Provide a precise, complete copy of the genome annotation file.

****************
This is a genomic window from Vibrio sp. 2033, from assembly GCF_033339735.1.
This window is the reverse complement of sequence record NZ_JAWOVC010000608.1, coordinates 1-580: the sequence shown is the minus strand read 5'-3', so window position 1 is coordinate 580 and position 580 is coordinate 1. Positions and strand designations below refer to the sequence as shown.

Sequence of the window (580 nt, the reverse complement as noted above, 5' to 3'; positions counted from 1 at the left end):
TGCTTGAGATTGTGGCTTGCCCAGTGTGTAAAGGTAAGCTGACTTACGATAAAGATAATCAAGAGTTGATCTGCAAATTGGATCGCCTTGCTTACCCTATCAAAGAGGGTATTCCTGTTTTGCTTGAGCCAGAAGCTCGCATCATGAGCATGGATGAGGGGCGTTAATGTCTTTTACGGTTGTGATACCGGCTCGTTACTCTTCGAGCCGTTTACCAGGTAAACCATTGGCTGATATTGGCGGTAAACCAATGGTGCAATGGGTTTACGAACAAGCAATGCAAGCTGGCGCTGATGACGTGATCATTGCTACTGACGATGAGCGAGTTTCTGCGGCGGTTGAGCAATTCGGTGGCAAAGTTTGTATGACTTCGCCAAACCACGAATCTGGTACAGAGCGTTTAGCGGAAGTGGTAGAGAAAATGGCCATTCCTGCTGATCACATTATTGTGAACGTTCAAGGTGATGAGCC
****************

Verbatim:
This is a genomic window from Vibrio sp. 2033, from assembly GCF_033339735.1.
This window is the reverse complement of sequence record NZ_JAWOVC010000608.1, coordinates 1-580: the sequence shown is the minus strand read 5'-3', so window position 1 is coordinate 580 and position 580 is coordinate 1. Positions and strand designations below refer to the sequence as shown.

Sequence of the window (580 nt, the reverse complement as noted above, 5' to 3'; positions counted from 1 at the left end):
TGCTTGAGATTGTGGCTTGCCCAGTGTGTAAAGGTAAGCTGACTTACGATAAAGATAATCAAGAGTTGATCTGCAAATTGGATCGCCTTGCTTACCCTATCAAAGAGGGTATTCCTGTTTTGCTTGAGCCAGAAGCTCGCATCATGAGCATGGATGAGGGGCGTTAATGTCTTTTACGGTTGTGATACCGGCTCGTTACTCTTCGAGCCGTTTACCAGGTAAACCATTGGCTGATATTGGCGGTAAACCAATGGTGCAATGGGTTTACGAACAAGCAATGCAAGCTGGCGCTGATGACGTGATCATTGCTACTGACGATGAGCGAGTTTCTGCGGCGGTTGAGCAATTCGGTGGCAAAGTTTGTATGACTTCGCCAAACCACGAATCTGGTACAGAGCGTTTAGCGGAAGTGGTAGAGAAAATGGCCATTCCTGCTGATCACATTATTGTGAACGTTCAAGGTGATGAGCC